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Study of core-collapse supernovae.

by Simon Giraud

When 2018-06-26
from 11:30 am à 12:30 pm
Where room 105
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For the core-collapse supernovae modeling it is essential to know as precise as possible the nuclear masses because the distribution of populated micro-states strongly depends on it. In addition, the values of nuclear masses enter directly in the calculations of the electron-capture rates, that, in turn, impact the neutrino flux which carries out 99% of the energy of the explosion.

Recent sensitivity studies show that the nuclei playing the most important role during the core-collapse phase are located around 78Ni and 128Pd. An experiment, which aimed to measure new nuclear masses and to improve those known around 78Ni using the JYFLTRAP Penning trap mass spectrometer at the IGISOL facility has been performed last November. The results obtained show that, among the considered theoretical models, the HFB24 mass model is the one which reproduces better the experimental data far from stability, compared to the widely used DZ10 model. Therefore, these new experimental data confirm the validity of the HFB24 mass model far from stability and allow to put more constrains on the neutron (N=40,50) and proton (Z=28) gap energies. Besides, new isomeric states have been also measured which could be a great interest for nuclear structure studies. Comparison with results from shell model calculations using recent interactions is ongoing.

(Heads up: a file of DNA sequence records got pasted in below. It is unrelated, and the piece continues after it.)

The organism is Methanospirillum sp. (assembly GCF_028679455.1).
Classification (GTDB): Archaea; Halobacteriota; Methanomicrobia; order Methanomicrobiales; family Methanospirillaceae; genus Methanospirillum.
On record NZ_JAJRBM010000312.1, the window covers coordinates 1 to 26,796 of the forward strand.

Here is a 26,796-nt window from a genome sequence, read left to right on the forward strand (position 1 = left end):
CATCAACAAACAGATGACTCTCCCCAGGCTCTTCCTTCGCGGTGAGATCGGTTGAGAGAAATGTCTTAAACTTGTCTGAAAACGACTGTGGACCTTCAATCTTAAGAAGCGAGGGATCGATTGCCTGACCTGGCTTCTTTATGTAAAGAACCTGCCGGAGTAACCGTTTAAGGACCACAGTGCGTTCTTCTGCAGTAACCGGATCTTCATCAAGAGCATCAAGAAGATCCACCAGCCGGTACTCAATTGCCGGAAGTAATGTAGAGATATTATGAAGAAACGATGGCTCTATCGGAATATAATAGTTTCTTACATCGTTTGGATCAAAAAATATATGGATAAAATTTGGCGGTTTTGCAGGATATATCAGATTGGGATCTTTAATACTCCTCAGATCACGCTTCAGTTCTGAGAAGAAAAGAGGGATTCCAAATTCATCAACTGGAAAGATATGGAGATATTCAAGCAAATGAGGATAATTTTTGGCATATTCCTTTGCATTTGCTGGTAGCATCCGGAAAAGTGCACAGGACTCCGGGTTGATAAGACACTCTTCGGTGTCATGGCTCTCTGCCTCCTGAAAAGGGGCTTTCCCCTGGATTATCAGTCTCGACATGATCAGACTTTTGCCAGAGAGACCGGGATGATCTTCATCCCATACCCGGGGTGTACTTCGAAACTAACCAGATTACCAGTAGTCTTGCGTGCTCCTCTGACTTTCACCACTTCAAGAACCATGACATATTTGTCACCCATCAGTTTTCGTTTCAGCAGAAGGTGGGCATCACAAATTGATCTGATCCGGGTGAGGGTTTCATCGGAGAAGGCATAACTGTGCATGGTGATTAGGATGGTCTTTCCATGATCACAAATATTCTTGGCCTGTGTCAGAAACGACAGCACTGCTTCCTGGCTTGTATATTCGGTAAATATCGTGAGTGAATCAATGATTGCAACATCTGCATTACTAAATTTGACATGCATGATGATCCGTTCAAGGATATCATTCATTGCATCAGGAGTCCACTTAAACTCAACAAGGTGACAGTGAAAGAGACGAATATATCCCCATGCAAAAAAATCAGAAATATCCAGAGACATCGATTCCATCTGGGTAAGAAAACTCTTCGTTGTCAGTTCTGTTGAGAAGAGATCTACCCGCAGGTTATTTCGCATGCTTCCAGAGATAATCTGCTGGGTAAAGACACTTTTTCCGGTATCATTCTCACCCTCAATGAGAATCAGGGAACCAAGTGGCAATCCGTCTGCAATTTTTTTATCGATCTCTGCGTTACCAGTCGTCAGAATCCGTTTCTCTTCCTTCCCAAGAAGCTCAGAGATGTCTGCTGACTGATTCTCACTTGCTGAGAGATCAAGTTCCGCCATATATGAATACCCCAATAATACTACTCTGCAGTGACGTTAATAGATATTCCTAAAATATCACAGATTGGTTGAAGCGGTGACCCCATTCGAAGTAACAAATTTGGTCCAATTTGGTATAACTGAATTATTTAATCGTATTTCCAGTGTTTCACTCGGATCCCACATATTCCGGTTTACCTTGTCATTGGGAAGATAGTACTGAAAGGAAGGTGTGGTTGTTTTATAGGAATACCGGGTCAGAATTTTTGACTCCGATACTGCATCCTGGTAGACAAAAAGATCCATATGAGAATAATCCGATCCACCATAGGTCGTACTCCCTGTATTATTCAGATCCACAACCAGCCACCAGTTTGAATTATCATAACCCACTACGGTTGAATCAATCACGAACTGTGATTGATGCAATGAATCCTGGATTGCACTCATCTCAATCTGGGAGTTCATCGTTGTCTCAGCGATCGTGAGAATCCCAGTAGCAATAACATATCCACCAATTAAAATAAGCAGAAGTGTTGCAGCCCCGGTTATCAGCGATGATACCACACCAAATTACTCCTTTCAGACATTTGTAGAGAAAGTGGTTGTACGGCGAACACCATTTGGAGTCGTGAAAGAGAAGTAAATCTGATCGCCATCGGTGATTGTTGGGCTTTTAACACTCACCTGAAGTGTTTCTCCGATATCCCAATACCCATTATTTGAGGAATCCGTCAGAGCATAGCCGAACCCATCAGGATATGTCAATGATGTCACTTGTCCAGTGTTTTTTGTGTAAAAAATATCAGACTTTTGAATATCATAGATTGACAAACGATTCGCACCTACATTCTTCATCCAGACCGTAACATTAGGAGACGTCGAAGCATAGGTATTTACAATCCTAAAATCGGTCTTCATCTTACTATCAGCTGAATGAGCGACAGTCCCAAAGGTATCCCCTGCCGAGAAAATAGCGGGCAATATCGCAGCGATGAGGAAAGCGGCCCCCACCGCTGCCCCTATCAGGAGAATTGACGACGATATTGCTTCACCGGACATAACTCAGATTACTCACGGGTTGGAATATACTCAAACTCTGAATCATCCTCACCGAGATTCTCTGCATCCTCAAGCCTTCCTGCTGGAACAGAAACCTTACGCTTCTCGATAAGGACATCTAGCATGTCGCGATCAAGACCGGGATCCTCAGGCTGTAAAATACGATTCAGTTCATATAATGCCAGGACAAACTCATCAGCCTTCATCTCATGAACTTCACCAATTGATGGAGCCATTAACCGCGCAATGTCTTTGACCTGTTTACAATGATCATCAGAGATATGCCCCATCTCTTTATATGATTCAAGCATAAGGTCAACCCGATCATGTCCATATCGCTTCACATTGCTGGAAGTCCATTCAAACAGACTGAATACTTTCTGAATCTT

We have also employed the same HFB model in our recent work, where we have implemented a new perturbative treatment of the extended Nuclear Statistical Equilibrium (NSE) model into the Lattimer and Swesty equation of state (LS EoS), widely used in core-collapse simulations. This study highlights the impact of the shell effects on the nuclear composition of the core during its collapse.

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